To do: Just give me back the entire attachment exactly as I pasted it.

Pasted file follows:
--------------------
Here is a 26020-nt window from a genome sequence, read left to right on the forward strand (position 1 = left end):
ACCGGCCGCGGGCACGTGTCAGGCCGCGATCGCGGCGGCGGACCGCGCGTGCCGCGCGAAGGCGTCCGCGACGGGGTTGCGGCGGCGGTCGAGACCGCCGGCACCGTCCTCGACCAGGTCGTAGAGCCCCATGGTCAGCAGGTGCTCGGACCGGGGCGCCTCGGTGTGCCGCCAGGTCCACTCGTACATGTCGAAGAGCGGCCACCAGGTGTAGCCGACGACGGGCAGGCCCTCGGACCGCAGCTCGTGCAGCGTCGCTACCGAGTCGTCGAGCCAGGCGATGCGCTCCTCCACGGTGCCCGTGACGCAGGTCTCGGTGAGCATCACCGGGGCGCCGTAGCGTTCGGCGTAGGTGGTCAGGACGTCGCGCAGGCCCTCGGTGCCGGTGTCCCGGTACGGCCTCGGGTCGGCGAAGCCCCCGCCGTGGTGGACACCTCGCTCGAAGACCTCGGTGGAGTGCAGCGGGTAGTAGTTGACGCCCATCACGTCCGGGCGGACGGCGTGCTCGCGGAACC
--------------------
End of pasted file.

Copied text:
Here is a 26020-nt window from a genome sequence, read left to right on the forward strand (position 1 = left end):
ACCGGCCGCGGGCACGTGTCAGGCCGCGATCGCGGCGGCGGACCGCGCGTGCCGCGCGAAGGCGTCCGCGACGGGGTTGCGGCGGCGGTCGAGACCGCCGGCACCGTCCTCGACCAGGTCGTAGAGCCCCATGGTCAGCAGGTGCTCGGACCGGGGCGCCTCGGTGTGCCGCCAGGTCCACTCGTACATGTCGAAGAGCGGCCACCAGGTGTAGCCGACGACGGGCAGGCCCTCGGACCGCAGCTCGTGCAGCGTCGCTACCGAGTCGTCGAGCCAGGCGATGCGCTCCTCCACGGTGCCCGTGACGCAGGTCTCGGTGAGCATCACCGGGGCGCCGTAGCGTTCGGCGTAGGTGGTCAGGACGTCGCGCAGGCCCTCGGTGCCGGTGTCCCGGTACGGCCTCGGGTCGGCGAAGCCCCCGCCGTGGTGGACACCTCGCTCGAAGACCTCGGTGGAGTGCAGCGGGTAGTAGTTGACGCCCATCACGTCCGGGCGGACGGCGTGCTCGCGGAACC